Thursday, May 26, the U.S. Supreme Court upheld the Legal Arizona Workers Act (Act), an Arizona employment law that allows the state to sanction employers that knowingly or intentionally employ “unauthorized aliens.” The first provision of the Act punishes certain employers that hire unauthorized aliens by suspending or revoking their business licenses. The second provision requires employers to check the immigration status of new employees through E-Verify, a federal online employment verification program.
The Chamber of Commerce of the United States, along with several business and civil rights organizations (collectively, Chamber), filed a federal lawsuit against the individuals tasked with administering the Act. The Chamber argued that federal immigration law preempted the two provisions of the Act. The district court determined that federal law didn’t preempt the Act because the law imposed licensing conditions only on businesses operating within the state and the U.S. Congress hadn’t expressed the intent to prevent states from requiring employers to use E-Verify. The Ninth U.S. Circuit Court of Appeals affirmed the district court’s decision.
In Chamber of Commerce of the United States v. Whiting, the Supreme Court agreed with the lower courts and held that federal law doesn’t preempt the Act. The Court noted that although federal immigration law (specifically, the Immigration Reform and Control Act (IRCA)) forbids states from imposing “civil or criminal sanctions” on businesses that employ unauthorized aliens, it allows states to impose sanctions “through licensing and similar laws.” The Chamber argued that the Act wasn’t a licensing law because it only suspends and revokes licenses instead of granting them, but the Court said this reasoning was “contrary to common sense” and had “no basis in law, fact, or logic.”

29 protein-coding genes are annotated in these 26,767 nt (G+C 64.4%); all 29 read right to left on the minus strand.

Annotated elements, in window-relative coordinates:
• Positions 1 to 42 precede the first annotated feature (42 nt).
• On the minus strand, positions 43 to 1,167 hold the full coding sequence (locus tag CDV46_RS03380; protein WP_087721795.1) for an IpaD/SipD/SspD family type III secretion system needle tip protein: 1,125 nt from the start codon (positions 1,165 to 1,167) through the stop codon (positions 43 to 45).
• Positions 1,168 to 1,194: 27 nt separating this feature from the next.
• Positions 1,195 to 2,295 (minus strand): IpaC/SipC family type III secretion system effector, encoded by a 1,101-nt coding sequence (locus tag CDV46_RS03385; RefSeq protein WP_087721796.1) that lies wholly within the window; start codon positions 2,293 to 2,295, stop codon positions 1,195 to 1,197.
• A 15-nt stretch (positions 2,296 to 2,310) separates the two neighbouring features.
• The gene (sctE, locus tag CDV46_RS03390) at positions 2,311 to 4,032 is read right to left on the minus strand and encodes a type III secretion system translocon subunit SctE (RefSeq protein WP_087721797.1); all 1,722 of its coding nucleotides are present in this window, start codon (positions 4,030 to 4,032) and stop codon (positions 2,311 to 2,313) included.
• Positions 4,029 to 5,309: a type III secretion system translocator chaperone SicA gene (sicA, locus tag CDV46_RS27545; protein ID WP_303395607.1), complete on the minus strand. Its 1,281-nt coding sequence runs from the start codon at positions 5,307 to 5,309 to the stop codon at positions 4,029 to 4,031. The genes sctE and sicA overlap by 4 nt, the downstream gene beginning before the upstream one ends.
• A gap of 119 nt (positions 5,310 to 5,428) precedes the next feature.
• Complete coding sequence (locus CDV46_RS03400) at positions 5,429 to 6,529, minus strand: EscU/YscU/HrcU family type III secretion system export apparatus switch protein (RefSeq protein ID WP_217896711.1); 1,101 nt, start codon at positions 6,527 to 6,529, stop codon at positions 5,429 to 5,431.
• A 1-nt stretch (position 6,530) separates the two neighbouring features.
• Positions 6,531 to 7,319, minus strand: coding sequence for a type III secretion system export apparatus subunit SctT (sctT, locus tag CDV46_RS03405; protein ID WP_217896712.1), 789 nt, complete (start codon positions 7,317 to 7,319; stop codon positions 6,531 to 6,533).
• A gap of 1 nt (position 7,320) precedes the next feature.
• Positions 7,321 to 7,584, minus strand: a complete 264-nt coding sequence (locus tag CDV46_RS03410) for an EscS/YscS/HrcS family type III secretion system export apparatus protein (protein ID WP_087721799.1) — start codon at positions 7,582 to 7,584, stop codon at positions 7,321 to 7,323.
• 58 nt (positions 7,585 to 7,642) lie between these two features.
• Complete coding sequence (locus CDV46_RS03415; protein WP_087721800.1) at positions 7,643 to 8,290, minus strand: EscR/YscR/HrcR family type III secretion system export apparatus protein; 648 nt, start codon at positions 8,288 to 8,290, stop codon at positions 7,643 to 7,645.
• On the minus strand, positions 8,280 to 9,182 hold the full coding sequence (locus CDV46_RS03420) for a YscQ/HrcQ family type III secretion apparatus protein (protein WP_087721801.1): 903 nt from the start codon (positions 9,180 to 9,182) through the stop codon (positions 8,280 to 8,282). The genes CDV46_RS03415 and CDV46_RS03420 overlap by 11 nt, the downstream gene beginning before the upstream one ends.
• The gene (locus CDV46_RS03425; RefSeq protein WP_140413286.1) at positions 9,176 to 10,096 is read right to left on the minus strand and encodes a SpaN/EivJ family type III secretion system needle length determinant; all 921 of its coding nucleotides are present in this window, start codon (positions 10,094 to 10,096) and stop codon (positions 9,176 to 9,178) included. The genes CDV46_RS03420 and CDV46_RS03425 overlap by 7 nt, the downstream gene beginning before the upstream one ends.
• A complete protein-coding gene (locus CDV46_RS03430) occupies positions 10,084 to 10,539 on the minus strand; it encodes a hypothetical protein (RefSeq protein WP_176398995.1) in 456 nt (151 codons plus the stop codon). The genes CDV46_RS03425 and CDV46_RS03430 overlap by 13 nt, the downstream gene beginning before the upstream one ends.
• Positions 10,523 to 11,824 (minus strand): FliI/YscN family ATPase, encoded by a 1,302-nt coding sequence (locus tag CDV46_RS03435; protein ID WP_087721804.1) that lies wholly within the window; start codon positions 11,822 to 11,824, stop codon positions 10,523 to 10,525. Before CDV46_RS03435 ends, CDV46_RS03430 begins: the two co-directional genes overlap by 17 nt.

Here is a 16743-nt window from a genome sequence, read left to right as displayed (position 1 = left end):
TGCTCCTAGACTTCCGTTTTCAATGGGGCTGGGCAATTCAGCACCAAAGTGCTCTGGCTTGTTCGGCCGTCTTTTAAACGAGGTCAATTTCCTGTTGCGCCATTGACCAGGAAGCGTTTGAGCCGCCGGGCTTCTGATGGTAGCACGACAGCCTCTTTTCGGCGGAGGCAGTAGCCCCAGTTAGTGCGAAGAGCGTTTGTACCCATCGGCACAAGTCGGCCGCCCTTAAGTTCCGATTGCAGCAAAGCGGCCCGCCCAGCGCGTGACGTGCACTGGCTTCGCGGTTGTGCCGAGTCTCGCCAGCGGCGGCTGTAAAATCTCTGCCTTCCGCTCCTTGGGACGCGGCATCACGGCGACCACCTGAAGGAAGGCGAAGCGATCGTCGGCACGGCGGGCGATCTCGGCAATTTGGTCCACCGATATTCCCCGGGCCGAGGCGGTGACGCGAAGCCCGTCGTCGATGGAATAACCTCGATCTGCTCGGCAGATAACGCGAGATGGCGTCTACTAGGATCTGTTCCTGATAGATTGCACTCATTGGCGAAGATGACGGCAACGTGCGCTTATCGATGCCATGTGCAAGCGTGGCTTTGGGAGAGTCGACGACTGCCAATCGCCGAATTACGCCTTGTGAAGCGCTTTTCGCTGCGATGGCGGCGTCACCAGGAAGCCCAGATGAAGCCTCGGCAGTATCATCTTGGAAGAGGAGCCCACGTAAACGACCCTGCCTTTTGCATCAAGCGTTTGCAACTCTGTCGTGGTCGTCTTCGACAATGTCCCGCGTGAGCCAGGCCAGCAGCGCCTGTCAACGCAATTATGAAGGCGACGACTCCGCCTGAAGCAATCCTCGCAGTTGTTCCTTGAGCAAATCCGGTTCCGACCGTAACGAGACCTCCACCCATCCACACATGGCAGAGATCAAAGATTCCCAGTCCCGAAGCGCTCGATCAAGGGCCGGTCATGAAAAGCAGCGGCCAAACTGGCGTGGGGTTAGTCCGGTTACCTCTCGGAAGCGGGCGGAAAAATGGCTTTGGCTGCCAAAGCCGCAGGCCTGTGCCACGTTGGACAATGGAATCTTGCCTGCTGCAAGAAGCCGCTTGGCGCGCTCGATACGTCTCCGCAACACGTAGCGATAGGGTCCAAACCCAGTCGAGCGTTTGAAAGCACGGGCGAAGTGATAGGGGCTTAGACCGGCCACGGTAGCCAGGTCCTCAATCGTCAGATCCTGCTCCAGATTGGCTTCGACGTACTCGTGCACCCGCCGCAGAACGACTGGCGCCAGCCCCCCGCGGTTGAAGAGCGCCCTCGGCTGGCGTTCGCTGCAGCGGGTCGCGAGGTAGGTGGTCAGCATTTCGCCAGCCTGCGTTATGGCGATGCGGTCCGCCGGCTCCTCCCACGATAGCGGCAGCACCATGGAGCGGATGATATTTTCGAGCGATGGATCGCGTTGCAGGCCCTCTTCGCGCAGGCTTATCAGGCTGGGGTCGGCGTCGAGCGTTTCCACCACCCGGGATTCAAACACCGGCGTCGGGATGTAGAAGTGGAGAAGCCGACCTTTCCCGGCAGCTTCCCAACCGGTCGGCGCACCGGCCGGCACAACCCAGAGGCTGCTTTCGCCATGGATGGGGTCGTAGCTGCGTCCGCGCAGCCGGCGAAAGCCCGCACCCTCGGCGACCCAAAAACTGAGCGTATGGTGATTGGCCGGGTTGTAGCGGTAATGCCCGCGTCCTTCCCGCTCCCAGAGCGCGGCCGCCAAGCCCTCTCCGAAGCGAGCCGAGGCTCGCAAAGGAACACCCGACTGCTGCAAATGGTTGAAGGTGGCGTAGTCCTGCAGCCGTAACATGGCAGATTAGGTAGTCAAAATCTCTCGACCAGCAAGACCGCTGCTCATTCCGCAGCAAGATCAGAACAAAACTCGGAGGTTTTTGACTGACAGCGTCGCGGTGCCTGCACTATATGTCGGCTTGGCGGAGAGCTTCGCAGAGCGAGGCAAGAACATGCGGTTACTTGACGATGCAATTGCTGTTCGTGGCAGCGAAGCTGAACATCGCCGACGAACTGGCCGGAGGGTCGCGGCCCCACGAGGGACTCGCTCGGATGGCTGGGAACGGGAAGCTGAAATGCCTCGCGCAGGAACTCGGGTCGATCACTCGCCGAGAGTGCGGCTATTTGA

The Court also noted:
- The Act simply implements sanctions that Congress expressly allowed the state “to pursue through licensing laws.”
- Since Congress specifically preserved that authority for the states, Congress probably didn’t intend to prevent them from appropriately exercising such authority.
- Arizona was very careful to make sure the Act closely tracked the IRCA’s provisions.
- The state’s use of E-Verify doesn’t conflict with the federal scheme, and an employer’s failure to use E-Verify only causes it to forfeit the rebuttable presumption that it complied with the law (which is the same thing that would happen under federal law).
Learn more about how immigration laws affect employers in the Mastering HR Report: Immigration